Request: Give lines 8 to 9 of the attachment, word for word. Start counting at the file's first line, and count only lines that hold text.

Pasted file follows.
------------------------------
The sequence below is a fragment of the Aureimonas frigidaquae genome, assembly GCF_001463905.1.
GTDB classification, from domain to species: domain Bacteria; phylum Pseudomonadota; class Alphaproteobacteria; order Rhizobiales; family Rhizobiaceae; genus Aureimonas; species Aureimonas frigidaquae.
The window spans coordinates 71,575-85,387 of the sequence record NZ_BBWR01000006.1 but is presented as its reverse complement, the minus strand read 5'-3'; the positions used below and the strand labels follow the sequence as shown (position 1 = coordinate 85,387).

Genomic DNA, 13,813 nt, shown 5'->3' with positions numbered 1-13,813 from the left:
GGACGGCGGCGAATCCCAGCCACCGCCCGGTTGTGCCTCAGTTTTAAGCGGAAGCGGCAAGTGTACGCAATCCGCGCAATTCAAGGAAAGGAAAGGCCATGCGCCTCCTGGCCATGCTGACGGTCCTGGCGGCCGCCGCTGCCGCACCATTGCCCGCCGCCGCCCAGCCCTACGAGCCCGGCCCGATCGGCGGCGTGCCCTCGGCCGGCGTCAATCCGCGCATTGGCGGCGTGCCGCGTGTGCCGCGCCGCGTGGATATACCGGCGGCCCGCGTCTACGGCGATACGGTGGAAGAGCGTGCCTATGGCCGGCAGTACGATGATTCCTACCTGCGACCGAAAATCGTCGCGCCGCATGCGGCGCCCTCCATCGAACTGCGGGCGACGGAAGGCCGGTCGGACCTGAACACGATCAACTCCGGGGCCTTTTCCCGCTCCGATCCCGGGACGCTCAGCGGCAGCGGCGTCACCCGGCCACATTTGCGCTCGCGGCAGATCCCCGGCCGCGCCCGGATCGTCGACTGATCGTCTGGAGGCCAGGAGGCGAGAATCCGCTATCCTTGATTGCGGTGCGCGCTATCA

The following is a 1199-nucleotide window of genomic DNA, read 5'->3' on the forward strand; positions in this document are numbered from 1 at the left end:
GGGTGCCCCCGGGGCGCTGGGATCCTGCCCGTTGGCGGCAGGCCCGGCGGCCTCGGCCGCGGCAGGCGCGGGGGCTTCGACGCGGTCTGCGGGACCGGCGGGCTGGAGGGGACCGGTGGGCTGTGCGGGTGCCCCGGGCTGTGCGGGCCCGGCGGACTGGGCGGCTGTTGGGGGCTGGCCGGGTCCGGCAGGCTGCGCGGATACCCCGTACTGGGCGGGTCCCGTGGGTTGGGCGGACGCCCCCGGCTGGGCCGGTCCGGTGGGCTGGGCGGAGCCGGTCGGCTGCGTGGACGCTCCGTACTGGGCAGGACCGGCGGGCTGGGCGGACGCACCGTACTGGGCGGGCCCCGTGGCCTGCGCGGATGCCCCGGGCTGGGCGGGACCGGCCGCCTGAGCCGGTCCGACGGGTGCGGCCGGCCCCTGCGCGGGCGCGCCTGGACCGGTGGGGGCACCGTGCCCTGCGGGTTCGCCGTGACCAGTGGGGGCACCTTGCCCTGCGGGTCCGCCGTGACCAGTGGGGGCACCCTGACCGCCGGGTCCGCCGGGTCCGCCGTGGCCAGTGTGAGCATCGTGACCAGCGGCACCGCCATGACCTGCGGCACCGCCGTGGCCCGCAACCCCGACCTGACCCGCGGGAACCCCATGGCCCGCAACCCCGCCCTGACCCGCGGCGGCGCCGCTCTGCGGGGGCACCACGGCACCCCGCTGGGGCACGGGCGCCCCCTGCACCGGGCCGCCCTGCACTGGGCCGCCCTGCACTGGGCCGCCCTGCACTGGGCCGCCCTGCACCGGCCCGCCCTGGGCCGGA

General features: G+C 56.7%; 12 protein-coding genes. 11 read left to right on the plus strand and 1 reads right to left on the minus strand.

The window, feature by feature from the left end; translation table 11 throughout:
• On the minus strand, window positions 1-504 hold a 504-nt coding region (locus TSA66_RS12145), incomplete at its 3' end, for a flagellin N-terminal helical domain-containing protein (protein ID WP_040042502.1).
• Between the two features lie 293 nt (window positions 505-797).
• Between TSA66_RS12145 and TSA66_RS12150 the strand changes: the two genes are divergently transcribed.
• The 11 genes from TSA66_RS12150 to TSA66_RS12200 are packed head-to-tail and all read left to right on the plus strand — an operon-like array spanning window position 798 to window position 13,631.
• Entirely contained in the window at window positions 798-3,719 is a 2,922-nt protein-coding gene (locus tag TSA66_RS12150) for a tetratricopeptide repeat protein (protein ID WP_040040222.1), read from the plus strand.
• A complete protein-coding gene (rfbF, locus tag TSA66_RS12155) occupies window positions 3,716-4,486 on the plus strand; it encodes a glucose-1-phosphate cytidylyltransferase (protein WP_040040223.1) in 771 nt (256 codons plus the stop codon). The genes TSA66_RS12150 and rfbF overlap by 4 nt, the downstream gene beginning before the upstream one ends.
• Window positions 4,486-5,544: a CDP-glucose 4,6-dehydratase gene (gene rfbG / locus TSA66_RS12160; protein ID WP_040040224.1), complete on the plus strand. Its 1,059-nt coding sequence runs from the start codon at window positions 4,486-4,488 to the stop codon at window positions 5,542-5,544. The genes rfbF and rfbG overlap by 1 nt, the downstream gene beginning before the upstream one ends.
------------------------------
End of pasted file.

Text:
General features: G+C 56.7%; 12 protein-coding genes. 11 read left to right on the plus strand and 1 reads right to left on the minus strand.

The window, feature by feature from the left end; translation table 11 throughout: